Using the winter season for technical development.
During the winter periods, we really encourage our players to keep their tennis up and stress the importance of working on technique during this period. We try and tackle the shots that take the most practice to improve. Below are 4 shots we have been working on over the winter period.
- Slice Backhand and Slice (chip) Forehand
The Serve is always hard to get right. Continental grip is painfully difficult to grasp and even once right, short term, there is often a loss of power in the serve. We are always working on the serve but the winter period gives us a chance to start fresh with the grip and try different ways to help with the development. We are finding we are doing a lot of throwing with our Orange and Green ball squads as they have not properly developed their throwing action.
The slice shot is used so often and in so many ways. As a chip return, as a drop shot, as a floating deep slice, as an angled slice, as an approach slice or as a desperate attempt to reach a short or wide ball. So learning how to hit all of these shots starts with the ability to use the continental grip. By practicing how to hit slice it is not only a useful tool to be able to have but can also contribute to better volleys.
For the younger players (under 12) the volleys are still hard to improve quickly. They naturally want to change grips between forehand and backhand and with a continental grip have trouble locking the wrist in position (particularly forehand volley) so our focus is on control of the ball with small, compact swings. If our players can practice the continental grip with small volleys then their technique will take hold quicker before trying to master hitting harder and deeper volleys. Also a great skill learnt here is the ability to be able to receive a hard groundstroke and then be able to take the pace off the ball with a volley.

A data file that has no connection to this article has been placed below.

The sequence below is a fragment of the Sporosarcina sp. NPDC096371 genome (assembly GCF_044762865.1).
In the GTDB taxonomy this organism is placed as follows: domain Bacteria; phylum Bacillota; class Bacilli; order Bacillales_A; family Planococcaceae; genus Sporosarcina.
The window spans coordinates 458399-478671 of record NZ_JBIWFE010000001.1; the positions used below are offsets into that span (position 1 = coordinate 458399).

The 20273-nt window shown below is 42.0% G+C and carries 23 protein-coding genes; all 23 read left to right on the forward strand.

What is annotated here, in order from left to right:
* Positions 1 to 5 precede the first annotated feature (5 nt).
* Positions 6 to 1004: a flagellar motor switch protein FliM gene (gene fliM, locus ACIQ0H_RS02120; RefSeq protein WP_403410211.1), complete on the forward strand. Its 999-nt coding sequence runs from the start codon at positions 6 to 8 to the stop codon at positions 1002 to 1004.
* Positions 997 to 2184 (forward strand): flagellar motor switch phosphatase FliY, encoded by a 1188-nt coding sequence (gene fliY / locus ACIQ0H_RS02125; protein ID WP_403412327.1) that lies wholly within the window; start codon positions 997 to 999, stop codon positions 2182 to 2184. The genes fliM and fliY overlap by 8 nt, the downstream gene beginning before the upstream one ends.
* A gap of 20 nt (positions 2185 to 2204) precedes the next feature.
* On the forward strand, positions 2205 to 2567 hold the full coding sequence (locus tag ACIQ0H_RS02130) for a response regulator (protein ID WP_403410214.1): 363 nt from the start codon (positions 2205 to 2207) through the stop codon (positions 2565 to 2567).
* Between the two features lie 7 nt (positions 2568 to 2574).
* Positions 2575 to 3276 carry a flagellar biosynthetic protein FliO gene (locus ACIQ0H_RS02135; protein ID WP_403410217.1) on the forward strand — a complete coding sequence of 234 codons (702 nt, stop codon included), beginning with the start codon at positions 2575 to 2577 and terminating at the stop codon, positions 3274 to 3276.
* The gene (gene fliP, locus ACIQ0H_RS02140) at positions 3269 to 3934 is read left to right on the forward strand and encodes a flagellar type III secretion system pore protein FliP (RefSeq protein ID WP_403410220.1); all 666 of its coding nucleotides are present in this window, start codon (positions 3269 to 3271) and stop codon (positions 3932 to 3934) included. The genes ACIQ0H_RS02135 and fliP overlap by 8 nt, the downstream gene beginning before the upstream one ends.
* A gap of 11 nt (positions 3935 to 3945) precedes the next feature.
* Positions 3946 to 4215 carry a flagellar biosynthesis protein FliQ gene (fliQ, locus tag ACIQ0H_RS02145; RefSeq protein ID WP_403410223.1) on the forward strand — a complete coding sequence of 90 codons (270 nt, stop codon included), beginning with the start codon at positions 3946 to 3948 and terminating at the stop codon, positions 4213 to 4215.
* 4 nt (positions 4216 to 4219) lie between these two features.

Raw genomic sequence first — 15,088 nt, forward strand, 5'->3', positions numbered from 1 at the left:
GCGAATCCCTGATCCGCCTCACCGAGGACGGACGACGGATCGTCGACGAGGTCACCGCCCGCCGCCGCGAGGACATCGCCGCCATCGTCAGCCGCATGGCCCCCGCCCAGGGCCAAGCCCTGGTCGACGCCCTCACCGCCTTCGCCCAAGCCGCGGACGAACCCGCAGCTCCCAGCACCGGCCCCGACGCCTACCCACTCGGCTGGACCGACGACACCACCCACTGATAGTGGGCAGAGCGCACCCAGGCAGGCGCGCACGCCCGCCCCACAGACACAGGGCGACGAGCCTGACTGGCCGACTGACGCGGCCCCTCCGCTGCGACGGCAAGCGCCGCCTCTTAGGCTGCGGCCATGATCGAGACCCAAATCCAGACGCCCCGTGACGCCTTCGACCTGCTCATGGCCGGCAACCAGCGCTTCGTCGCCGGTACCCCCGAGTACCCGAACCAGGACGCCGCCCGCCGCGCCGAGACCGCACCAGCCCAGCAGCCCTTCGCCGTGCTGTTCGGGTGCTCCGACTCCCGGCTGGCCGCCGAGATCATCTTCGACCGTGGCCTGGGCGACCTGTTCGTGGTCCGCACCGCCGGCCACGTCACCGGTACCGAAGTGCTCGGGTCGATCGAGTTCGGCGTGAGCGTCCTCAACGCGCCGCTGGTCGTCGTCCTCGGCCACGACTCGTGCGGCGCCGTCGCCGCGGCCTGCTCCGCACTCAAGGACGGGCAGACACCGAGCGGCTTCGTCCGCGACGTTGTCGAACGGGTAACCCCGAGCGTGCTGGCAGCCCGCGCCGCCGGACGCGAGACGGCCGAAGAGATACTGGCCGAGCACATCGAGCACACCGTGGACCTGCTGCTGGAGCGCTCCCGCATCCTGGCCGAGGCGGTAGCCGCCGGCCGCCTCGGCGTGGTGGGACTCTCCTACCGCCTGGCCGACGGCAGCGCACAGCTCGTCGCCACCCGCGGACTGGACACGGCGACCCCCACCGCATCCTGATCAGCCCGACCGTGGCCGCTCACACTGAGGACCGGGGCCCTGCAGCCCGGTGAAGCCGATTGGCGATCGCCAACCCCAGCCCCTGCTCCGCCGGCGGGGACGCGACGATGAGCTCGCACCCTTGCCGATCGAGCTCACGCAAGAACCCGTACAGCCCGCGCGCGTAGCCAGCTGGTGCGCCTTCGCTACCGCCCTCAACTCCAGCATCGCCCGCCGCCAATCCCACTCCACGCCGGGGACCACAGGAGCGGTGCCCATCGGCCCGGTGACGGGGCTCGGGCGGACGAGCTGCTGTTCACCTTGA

In Junior tennis, lobs are easier to hit due to the size of the players. But the lobs are not normally done very well and a topspin lob must be learnt and developed as young an age as possible. By doing lob practice in the winter period, it gives our players to chance to exaggerate topspin and racquet head speed by promoting top spin as the key to a great lob. The ‘Rafa Nadal’ swing I find can be introduced here with the forehand lob as a way to generate high levels of spin and height. Once the lob is looking good, hitting through the ball with harder and lower groundstrokes seems to be an easy transition.
As we introduced these techniques, our players start to have more ‘tools’ in their tool box. The downside is their shot selection gets a little bit off for a while as they will then try a slice when they should of stuck with a topspin or flat ground stroke or perhaps done a lob with it wasn’t the best choice. Plus with the serving, there will be a lot of faults as they navigate the new method. So where the sessions do not neccessarily seem to look that successful, the seeds of development are planted and can be developed. Moving forwards will be more and more repetition and then a more intentional shift towards decision making can come as we practice point scenario’s leading up to summer.